This is something many people forget to do when writing their resumes. They simply list the duties they fulfilled in a particular position, and even if the list is long, it boils down to simply the tasks you completed, while not providing a complete picture of the contribution you made to the company.
You can correct this by pulling out several accomplishments or achievements that you made in each job – or by creating a separate section to highlight them.
But what makes for an impressive achievement, and where do you find ideas for what to highlight?
Show results. The best achievements to list are those with measureable results. Did a particular action you took lead to a 45% increase in sales? Did you help the company achieve a 20% cost reduction? Or maybe you brought in $1 million in new accounts? Even if you don’t know the exact figures, explaining how an action you took created a specific benefit for your company is a great thing to list.
Share your awards. If your past employer valued you enough to recognize your efforts, it’s more than worth noting on your resume. While you don’t want to go too in-depth on the meaning of each award, it’s good to provide a brief explanation in some cases. Top Salesman of the Year probably needs no further details, but if you won the company’s Blue Ribbon, you might want to explain that it is their award for providing superb customer service.
Look to old performance reviews. For some people, talking up strengths isn’t easy. It may feel like bragging, and you may even feel like you don’t have anything worth bragging about! If you’re having a hard time coming up with ideas, a good place to look is evaluations from your employer if you have access to them. You may even be able to ask HR for copies. Often, your boss will call out several things that made you shine that year, and these will likely shine on your resume as well!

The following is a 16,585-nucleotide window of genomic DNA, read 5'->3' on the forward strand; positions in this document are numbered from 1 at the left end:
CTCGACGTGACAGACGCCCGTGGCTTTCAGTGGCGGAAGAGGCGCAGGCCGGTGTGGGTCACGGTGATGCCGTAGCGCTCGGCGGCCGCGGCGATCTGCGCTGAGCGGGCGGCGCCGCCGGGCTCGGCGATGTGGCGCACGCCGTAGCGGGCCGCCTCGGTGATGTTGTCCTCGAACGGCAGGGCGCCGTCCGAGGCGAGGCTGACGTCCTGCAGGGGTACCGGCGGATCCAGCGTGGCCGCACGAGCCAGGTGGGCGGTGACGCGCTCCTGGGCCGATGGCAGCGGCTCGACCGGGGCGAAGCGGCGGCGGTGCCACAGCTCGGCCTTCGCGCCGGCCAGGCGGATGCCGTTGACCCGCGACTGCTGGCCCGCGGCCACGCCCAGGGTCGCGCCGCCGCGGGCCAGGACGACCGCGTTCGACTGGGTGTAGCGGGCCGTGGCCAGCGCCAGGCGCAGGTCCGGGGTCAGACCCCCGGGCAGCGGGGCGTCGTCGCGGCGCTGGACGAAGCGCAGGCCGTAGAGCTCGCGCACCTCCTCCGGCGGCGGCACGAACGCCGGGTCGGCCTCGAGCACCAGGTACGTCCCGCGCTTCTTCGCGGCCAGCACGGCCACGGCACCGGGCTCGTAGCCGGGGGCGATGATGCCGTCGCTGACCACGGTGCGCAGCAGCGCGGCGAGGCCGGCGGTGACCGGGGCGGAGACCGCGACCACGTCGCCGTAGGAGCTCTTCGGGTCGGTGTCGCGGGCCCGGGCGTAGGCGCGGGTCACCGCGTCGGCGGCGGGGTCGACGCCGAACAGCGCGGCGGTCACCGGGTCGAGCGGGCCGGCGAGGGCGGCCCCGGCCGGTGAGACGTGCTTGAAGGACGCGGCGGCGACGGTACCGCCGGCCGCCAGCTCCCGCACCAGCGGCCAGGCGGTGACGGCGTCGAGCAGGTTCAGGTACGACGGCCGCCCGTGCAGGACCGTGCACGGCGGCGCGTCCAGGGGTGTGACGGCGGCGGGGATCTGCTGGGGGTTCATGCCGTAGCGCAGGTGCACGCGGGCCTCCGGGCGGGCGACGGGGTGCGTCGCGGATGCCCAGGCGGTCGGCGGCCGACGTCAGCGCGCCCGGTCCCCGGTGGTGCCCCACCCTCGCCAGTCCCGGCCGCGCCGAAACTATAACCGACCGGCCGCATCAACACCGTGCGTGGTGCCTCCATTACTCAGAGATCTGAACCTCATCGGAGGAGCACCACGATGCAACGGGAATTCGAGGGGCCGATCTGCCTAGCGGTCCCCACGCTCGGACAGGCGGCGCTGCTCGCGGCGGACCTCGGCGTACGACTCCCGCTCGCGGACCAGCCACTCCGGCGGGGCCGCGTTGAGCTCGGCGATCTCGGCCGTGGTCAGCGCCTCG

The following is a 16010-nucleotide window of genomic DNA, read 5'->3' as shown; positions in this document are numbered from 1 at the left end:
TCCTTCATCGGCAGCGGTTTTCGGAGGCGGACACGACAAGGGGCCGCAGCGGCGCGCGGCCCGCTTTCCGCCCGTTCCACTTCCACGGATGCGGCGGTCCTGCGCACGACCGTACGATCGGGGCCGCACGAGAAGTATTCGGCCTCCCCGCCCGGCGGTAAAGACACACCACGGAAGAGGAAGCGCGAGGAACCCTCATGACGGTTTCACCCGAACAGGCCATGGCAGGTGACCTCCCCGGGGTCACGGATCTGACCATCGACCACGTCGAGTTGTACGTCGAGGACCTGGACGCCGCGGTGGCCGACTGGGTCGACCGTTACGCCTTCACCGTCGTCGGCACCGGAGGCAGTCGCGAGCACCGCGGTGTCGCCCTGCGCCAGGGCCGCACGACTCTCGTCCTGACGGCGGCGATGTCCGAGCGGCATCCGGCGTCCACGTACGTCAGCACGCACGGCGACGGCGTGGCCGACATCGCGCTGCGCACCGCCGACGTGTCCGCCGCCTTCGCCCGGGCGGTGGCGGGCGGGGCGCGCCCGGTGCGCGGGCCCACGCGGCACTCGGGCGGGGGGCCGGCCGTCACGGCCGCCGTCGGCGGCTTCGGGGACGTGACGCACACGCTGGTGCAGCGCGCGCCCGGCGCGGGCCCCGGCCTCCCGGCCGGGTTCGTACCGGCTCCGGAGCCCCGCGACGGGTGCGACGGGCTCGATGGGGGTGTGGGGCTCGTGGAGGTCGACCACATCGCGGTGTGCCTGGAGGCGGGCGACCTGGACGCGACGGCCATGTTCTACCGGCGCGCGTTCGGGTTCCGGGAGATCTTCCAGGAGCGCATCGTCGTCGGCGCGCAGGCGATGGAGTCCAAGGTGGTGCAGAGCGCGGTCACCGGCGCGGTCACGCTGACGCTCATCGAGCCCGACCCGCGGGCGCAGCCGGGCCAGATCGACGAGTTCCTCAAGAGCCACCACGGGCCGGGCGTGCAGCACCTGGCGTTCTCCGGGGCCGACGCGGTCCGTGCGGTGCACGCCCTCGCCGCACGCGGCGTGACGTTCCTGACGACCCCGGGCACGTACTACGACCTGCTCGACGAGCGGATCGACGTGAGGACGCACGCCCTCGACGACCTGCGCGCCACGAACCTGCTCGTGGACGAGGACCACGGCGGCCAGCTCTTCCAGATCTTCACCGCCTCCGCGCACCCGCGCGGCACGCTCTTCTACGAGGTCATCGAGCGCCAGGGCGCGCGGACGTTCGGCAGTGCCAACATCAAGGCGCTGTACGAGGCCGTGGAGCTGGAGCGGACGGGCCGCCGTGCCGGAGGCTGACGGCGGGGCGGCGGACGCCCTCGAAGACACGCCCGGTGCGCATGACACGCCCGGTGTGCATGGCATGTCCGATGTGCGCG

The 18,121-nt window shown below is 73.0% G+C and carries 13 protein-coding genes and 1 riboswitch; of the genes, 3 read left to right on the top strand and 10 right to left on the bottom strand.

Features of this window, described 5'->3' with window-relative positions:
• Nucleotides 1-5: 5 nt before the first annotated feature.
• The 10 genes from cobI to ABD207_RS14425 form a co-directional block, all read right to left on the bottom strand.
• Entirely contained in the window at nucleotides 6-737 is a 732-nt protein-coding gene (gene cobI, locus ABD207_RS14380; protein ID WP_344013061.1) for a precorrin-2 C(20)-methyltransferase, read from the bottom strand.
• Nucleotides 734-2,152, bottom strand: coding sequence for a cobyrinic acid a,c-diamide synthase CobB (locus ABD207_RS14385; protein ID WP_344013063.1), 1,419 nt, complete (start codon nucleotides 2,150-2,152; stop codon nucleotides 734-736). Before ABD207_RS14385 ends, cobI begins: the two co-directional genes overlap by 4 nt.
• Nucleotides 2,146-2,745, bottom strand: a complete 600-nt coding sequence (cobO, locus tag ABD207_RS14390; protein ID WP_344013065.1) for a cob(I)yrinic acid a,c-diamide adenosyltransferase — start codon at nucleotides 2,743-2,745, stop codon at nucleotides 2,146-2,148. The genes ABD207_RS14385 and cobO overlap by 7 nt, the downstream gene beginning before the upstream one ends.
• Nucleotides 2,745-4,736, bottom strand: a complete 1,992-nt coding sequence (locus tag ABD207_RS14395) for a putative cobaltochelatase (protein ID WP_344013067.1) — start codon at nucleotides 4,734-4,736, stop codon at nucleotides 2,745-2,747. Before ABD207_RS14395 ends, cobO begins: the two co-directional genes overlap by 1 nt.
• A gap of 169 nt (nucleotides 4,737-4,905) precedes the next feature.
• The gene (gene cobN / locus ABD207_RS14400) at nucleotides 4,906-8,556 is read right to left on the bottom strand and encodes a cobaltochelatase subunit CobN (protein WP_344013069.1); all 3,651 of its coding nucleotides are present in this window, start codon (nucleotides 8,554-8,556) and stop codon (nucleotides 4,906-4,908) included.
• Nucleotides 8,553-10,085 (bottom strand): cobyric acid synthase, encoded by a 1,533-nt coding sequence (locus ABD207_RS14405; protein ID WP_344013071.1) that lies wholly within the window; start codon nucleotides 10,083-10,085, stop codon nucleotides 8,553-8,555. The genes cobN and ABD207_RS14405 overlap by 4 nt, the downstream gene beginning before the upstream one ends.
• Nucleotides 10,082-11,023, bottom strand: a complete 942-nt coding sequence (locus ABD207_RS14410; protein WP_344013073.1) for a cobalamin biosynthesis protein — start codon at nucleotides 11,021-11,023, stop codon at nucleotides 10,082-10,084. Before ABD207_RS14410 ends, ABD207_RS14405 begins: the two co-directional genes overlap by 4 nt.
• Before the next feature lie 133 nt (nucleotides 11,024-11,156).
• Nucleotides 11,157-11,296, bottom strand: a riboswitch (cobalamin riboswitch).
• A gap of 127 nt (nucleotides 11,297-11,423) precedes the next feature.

Talk about your “babies.” Did you have any pet projects at a past company? Now’s the time to talk them up! Showing that you take initiative to start and complete projects is a great selling point. Don’t forget to explain how the project ultimately impacted the business, even if the result was something that may seem less tangible like improved employee morale or efficiency.
Demonstrate your problem-solving abilities. It may be a skill you already list on your resume, so show them that’s its true by providing examples. Explain a challenge you encountered and how you dealt with it.
Highlight promotions. Don’t let the fact that you went up the ranks get lost on your resume. Call it out! If you made a promotion in record time, this is also a good idea to mention. Also, if you were appointed to any special committees or task forces, list them.
Take credit for the accomplishments of others. Okay, not just anybody else, but the people that you manage, train, or mentor. Explain how you led a team to a more positive result, or how you took a younger employee under your wing and helped them learn a new skill.
Having a hard time thinking of ideas? Try this exercise. Imagine that you quit your job, what would people say about your work during your good-bye party? What would you be known for after you left? If you’re still struggling, you can consider directly asking your manager or colleagues to help you identify your contributions. You may be surprised by what they come up with!